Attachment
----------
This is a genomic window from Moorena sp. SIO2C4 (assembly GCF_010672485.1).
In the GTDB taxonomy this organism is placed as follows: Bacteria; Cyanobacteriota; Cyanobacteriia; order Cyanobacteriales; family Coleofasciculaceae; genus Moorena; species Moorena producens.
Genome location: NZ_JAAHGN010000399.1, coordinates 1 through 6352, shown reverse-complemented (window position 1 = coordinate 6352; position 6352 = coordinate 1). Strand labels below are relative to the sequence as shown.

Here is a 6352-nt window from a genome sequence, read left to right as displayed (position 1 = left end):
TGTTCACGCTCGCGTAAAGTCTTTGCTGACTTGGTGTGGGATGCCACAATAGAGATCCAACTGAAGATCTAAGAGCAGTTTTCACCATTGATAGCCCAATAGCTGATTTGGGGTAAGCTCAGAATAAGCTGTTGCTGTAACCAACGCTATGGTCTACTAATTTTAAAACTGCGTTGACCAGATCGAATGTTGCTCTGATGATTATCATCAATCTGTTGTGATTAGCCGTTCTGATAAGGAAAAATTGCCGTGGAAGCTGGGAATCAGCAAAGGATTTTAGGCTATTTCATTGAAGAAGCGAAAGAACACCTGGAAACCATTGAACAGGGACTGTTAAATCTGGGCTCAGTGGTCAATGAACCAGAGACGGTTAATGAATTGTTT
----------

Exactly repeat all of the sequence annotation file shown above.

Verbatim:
This is a genomic window from Moorena sp. SIO2C4 (assembly GCF_010672485.1).
In the GTDB taxonomy this organism is placed as follows: Bacteria; Cyanobacteriota; Cyanobacteriia; order Cyanobacteriales; family Coleofasciculaceae; genus Moorena; species Moorena producens.
Genome location: NZ_JAAHGN010000399.1, coordinates 1 through 6352, shown reverse-complemented (window position 1 = coordinate 6352; position 6352 = coordinate 1). Strand labels below are relative to the sequence as shown.

Here is a 6352-nt window from a genome sequence, read left to right as displayed (position 1 = left end):
TGTTCACGCTCGCGTAAAGTCTTTGCTGACTTGGTGTGGGATGCCACAATAGAGATCCAACTGAAGATCTAAGAGCAGTTTTCACCATTGATAGCCCAATAGCTGATTTGGGGTAAGCTCAGAATAAGCTGTTGCTGTAACCAACGCTATGGTCTACTAATTTTAAAACTGCGTTGACCAGATCGAATGTTGCTCTGATGATTATCATCAATCTGTTGTGATTAGCCGTTCTGATAAGGAAAAATTGCCGTGGAAGCTGGGAATCAGCAAAGGATTTTAGGCTATTTCATTGAAGAAGCGAAAGAACACCTGGAAACCATTGAACAGGGACTGTTAAATCTGGGCTCAGTGGTCAATGAACCAGAGACGGTTAATGAATTGTTT